The beauty of going to a school like Michigan is that you immediately have access to hear world experts speak on a variety of issues. As this may be my last year ever in Ann Arbor, I have decided to challenge myself to take advantage of the numerous opportunities to hear talented and accomplished speakers throughout campus. Last week, for instance, I went to hear Lilly Ledbetter (the force behind the Fair Pay Act), which was unbelievably inspiring. Yesterday, I took my challenge down the hallway, to listen to Ran Balicer, a doctor, researcher, and adviser at Clalit Health Services in Israel. Although I can’t say that infectious disease prevention is my biggest passion (sorry, Epid!), I wanted to learn more and to understand an international perspective on this issue. I learned a ton about vaccination programs and the Michigan – Israel partnership, which I will try to boil down into a few key points:
- There’s a lot that goes into planning vaccination programs. How do you prioritize which vaccines to mandate when the science is evolving, old diseases keep coming back, and new infectious diseases keep emerging?
- The public cares. Transparency, active participation, and choice matter to society. Through social media sites, this is even more evident, as people can vocalize their opposition to or support of these programs almost immediately. This is just another reason why effective health communication is so critical.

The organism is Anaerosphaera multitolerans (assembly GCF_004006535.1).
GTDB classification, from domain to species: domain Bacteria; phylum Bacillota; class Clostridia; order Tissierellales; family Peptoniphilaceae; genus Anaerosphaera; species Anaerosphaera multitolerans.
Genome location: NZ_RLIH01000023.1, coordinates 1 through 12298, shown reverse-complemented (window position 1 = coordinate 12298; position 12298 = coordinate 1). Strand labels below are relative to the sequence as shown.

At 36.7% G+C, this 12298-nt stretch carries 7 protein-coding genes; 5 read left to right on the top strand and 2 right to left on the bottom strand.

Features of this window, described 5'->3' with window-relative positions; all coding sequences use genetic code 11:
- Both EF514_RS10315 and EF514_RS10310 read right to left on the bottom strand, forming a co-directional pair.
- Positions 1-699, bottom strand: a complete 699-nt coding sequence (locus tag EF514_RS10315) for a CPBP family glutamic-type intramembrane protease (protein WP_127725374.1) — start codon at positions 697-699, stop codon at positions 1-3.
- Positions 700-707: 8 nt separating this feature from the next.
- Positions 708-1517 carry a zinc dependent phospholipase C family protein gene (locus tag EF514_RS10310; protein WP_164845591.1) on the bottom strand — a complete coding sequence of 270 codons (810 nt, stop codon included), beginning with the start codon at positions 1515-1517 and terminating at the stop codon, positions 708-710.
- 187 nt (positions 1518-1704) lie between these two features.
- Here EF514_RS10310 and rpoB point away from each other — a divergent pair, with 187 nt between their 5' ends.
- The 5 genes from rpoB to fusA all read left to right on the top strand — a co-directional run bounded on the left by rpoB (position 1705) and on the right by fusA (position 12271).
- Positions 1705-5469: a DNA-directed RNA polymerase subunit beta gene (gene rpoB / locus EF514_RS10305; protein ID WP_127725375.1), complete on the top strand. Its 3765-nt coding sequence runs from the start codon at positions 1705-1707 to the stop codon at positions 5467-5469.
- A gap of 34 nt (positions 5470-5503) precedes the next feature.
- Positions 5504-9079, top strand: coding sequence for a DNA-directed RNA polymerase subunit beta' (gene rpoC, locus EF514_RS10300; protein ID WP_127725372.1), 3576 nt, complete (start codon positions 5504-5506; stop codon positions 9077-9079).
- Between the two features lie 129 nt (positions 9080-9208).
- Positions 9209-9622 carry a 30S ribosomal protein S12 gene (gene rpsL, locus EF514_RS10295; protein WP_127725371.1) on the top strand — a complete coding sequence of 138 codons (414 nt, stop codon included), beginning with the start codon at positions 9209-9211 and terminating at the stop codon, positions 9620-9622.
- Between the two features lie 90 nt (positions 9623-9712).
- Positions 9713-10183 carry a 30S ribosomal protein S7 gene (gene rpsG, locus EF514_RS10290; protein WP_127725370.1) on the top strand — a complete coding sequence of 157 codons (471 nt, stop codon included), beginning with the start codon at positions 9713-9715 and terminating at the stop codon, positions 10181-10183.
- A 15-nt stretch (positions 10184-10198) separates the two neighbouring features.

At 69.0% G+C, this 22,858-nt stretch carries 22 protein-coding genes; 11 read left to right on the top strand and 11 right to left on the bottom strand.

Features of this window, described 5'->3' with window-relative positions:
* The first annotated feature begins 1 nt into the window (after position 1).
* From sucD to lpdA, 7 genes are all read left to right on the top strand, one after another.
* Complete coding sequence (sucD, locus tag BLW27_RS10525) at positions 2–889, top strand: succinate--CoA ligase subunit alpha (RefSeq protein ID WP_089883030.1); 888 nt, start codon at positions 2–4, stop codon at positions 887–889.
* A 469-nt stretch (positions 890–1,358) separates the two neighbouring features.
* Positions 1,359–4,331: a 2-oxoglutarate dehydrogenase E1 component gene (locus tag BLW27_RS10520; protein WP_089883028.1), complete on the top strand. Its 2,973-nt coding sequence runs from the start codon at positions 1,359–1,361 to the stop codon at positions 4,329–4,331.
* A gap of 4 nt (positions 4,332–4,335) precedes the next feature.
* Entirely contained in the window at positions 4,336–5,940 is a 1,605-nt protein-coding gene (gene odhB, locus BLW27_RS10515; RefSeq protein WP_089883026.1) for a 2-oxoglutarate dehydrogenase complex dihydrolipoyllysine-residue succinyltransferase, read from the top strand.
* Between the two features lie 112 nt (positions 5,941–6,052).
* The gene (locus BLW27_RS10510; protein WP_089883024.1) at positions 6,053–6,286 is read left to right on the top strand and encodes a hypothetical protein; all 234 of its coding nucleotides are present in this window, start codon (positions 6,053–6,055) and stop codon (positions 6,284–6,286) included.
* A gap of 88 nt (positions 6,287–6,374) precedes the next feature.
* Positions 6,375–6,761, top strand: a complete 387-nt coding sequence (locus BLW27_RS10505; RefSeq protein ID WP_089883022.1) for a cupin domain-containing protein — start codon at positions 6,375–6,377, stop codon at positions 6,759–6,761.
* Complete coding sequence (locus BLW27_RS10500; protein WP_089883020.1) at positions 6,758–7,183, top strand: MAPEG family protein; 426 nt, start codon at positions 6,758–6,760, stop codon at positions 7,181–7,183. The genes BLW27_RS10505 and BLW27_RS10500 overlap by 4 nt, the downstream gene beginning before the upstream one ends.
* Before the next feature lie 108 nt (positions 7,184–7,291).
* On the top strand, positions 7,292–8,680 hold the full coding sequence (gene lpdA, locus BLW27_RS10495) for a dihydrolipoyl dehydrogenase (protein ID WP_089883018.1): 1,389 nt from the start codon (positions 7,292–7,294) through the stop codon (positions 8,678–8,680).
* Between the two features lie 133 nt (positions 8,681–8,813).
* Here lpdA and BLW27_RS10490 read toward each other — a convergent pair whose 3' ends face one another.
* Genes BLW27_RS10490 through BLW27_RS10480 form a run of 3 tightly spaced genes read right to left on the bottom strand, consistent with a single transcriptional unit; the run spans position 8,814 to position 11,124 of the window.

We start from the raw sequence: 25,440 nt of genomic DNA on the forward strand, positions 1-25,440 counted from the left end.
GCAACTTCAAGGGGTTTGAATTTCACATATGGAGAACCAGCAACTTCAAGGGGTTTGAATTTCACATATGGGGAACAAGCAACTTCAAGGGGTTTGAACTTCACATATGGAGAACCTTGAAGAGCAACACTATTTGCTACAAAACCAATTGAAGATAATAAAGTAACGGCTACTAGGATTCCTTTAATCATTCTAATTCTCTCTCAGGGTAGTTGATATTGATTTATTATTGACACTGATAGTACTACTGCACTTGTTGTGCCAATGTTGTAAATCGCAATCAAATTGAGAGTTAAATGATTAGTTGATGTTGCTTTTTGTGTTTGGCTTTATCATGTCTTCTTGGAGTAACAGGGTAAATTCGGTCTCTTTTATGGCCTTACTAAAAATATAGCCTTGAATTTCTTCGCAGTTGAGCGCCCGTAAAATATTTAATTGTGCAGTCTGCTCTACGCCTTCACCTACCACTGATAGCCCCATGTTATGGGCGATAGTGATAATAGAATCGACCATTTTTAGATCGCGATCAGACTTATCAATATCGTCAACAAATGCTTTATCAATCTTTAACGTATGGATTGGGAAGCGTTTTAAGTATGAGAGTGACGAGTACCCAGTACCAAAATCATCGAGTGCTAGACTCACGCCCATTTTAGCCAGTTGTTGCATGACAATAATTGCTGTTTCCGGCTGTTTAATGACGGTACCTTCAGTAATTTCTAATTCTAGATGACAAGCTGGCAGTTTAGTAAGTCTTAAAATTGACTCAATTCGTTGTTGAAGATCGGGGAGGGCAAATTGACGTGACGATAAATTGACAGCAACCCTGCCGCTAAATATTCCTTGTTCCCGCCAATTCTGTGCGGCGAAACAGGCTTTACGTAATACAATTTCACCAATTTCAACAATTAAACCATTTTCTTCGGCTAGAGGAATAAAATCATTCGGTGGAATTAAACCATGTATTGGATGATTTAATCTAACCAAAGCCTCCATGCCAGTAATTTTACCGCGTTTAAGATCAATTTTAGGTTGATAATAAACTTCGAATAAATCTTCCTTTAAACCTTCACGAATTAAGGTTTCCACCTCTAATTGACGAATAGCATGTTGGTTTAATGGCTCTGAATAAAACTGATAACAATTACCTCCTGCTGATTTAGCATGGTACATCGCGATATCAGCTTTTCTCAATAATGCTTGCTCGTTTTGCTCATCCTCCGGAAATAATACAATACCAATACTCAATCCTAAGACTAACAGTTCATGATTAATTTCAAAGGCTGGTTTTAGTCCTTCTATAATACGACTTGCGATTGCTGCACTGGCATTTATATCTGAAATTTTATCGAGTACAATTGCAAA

- Having extensive clinical data means something. In Israel, health insurance is mandatory, and Clalit is Israel’s largest health care provider, with 4 million members. This means that they have collected full life span data on many members, with data that is ID tagged and geo-coded. This information helps researchers to understand when a procedure is effective and when it’s not.
- Slightly more immunity is not always better. For instance, when the varicella vaccine program was private in Israel (i.e. optional if you could afford it and wanted it), there was a lower immunity rate and higher morbidity among those with low socioeconomic status. Plus, researchers found that because the vaccine only made the society slightly more immune, the amount of infections were growing at older ages.
Perhaps the most important piece of information I took away from this talk was the promise of an initiative between the University of Michigan, Ben-Gurion University of the Negev, and the Israel Ministry of Health. This program will hopefully lead to greater educational initiatives and internship opportunities for UM SPH students. It’s clear that we have much to gain when we learn about health from international perspectives.